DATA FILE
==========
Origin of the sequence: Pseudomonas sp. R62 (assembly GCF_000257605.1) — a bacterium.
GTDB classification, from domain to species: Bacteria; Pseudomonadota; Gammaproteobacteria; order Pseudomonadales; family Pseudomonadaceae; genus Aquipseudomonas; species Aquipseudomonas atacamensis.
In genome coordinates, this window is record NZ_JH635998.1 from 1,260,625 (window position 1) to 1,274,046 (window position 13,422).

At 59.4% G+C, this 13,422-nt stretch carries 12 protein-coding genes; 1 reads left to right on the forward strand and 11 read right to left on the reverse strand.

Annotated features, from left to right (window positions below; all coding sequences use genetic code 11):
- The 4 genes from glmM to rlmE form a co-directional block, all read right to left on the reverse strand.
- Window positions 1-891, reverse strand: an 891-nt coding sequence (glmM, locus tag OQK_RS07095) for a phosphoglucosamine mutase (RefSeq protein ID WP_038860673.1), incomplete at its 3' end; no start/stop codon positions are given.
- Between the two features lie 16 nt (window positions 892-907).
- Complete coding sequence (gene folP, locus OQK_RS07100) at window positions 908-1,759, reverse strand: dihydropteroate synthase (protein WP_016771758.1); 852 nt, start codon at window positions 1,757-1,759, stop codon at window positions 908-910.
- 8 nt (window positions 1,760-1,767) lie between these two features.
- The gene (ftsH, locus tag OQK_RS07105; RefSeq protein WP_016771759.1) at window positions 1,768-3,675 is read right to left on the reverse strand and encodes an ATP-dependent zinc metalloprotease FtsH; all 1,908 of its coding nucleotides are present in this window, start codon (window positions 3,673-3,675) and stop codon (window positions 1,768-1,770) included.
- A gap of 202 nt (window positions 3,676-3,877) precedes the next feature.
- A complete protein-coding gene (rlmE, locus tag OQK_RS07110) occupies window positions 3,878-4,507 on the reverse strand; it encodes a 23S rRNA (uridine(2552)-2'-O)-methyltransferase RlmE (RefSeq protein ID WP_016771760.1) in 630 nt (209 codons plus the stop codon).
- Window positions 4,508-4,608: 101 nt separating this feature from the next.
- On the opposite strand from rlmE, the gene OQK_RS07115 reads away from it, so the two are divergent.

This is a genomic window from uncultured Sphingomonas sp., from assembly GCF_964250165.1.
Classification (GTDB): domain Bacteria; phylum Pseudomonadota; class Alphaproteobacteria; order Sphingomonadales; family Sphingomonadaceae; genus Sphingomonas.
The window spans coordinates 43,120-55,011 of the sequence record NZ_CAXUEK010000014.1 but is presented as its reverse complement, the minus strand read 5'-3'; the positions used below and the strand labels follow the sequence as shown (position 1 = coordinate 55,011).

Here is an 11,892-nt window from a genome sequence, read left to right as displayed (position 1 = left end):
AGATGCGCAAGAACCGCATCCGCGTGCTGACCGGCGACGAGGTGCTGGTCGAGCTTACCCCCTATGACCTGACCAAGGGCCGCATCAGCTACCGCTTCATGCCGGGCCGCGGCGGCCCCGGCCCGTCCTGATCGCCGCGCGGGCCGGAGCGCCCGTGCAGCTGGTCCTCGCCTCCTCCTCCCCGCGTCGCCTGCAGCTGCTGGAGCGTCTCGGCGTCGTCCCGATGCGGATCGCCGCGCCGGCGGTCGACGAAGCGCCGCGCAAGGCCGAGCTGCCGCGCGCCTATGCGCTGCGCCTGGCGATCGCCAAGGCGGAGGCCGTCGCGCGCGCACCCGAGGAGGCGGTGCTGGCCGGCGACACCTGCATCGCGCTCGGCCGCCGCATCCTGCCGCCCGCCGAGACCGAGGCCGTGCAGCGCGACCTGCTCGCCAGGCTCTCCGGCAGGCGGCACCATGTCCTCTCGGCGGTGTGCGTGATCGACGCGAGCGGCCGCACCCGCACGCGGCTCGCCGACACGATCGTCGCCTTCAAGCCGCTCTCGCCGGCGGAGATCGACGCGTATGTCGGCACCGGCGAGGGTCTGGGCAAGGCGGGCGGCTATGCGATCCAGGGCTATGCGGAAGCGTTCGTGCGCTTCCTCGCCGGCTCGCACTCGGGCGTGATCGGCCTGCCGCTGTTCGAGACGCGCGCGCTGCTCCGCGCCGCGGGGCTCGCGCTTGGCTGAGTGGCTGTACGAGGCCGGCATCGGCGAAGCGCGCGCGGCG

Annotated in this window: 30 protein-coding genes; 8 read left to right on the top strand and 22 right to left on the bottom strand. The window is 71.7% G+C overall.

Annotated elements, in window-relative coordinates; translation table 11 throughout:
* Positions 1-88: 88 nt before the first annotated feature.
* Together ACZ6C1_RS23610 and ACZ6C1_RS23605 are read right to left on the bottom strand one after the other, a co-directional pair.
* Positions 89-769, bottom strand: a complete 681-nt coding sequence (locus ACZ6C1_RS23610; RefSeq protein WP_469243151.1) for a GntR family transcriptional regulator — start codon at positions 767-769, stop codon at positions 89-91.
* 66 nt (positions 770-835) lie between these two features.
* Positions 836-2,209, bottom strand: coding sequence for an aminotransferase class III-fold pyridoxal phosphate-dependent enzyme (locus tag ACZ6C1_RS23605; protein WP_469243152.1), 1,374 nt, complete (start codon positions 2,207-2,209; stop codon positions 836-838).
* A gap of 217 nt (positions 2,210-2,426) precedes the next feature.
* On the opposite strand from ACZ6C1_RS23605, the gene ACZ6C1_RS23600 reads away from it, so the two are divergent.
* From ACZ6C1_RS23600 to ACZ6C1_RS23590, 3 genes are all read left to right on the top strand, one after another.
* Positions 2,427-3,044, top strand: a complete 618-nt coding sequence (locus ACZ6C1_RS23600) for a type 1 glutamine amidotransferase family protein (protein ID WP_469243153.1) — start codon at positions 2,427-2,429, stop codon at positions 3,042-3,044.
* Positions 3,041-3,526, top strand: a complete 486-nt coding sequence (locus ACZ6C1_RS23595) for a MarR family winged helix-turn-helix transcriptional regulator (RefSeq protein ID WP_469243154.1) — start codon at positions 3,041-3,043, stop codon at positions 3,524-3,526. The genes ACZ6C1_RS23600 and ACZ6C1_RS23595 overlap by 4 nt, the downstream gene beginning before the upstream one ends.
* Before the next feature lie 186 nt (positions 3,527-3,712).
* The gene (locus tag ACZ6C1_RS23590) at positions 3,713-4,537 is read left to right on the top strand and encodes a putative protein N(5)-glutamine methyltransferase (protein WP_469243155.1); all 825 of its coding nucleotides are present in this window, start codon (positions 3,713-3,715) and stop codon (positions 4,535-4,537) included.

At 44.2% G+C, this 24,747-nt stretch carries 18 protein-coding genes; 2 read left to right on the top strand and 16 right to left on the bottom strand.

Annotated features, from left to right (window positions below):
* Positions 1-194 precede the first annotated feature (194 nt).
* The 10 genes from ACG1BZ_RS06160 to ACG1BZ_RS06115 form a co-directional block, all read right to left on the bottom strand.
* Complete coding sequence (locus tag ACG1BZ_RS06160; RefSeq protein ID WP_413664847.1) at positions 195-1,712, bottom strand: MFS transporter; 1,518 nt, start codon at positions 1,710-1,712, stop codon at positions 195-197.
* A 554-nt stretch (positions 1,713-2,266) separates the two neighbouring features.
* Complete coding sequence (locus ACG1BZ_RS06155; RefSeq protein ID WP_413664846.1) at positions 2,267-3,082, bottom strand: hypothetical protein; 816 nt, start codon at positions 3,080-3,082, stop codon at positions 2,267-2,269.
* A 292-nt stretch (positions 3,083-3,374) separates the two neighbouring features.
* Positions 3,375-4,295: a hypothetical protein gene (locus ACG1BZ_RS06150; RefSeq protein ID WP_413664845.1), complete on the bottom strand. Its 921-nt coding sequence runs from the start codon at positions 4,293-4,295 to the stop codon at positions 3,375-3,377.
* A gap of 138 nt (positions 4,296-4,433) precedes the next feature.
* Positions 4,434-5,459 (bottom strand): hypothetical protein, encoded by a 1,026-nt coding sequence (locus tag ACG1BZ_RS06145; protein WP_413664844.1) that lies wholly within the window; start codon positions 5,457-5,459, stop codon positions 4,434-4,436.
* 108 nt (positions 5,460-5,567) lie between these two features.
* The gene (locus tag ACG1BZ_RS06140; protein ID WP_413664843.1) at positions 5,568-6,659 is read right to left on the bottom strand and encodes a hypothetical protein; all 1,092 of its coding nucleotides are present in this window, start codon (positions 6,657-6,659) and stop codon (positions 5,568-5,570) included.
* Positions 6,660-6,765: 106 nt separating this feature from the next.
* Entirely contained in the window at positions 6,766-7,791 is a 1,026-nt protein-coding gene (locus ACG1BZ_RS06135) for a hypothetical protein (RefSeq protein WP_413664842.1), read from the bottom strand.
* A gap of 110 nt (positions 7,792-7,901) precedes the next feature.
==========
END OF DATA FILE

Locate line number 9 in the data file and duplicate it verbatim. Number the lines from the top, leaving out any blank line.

- Complete coding sequence (gene folP, locus OQK_RS07100) at window positions 908-1,759, reverse strand: dihydropteroate synthase (protein WP_016771758.1); 852 nt, start codon at window positions 1,757-1,759, stop codon at window positions 908-910.